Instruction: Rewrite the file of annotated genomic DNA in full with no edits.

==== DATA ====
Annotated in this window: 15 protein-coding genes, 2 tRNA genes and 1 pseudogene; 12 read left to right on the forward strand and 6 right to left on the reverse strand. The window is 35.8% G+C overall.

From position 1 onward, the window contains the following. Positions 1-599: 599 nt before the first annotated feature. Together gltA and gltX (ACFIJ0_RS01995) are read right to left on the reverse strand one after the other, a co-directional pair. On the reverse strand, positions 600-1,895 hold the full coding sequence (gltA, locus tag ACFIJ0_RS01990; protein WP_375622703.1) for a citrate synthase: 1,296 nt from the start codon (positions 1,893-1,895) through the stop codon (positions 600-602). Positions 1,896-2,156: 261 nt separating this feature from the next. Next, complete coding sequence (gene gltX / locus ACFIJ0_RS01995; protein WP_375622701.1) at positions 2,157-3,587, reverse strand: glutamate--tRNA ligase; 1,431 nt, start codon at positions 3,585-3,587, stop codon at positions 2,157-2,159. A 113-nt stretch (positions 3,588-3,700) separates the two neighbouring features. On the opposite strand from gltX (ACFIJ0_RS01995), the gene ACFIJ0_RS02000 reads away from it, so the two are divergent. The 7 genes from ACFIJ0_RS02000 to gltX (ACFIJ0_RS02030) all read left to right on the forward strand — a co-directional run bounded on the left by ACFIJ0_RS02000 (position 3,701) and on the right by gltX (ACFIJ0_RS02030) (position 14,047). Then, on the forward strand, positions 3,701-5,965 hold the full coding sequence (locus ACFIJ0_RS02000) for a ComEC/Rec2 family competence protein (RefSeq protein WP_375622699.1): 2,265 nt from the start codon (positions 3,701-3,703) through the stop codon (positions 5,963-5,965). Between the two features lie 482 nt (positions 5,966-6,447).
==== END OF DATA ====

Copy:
Annotated in this window: 15 protein-coding genes, 2 tRNA genes and 1 pseudogene; 12 read left to right on the forward strand and 6 right to left on the reverse strand. The window is 35.8% G+C overall.

From position 1 onward, the window contains the following. Positions 1-599: 599 nt before the first annotated feature. Together gltA and gltX (ACFIJ0_RS01995) are read right to left on the reverse strand one after the other, a co-directional pair. On the reverse strand, positions 600-1,895 hold the full coding sequence (gltA, locus tag ACFIJ0_RS01990; protein WP_375622703.1) for a citrate synthase: 1,296 nt from the start codon (positions 1,893-1,895) through the stop codon (positions 600-602). Positions 1,896-2,156: 261 nt separating this feature from the next. Next, complete coding sequence (gene gltX / locus ACFIJ0_RS01995; protein WP_375622701.1) at positions 2,157-3,587, reverse strand: glutamate--tRNA ligase; 1,431 nt, start codon at positions 3,585-3,587, stop codon at positions 2,157-2,159. A 113-nt stretch (positions 3,588-3,700) separates the two neighbouring features. On the opposite strand from gltX (ACFIJ0_RS01995), the gene ACFIJ0_RS02000 reads away from it, so the two are divergent. The 7 genes from ACFIJ0_RS02000 to gltX (ACFIJ0_RS02030) all read left to right on the forward strand — a co-directional run bounded on the left by ACFIJ0_RS02000 (position 3,701) and on the right by gltX (ACFIJ0_RS02030) (position 14,047). Then, on the forward strand, positions 3,701-5,965 hold the full coding sequence (locus ACFIJ0_RS02000) for a ComEC/Rec2 family competence protein (RefSeq protein WP_375622699.1): 2,265 nt from the start codon (positions 3,701-3,703) through the stop codon (positions 5,963-5,965). Between the two features lie 482 nt (positions 5,966-6,447).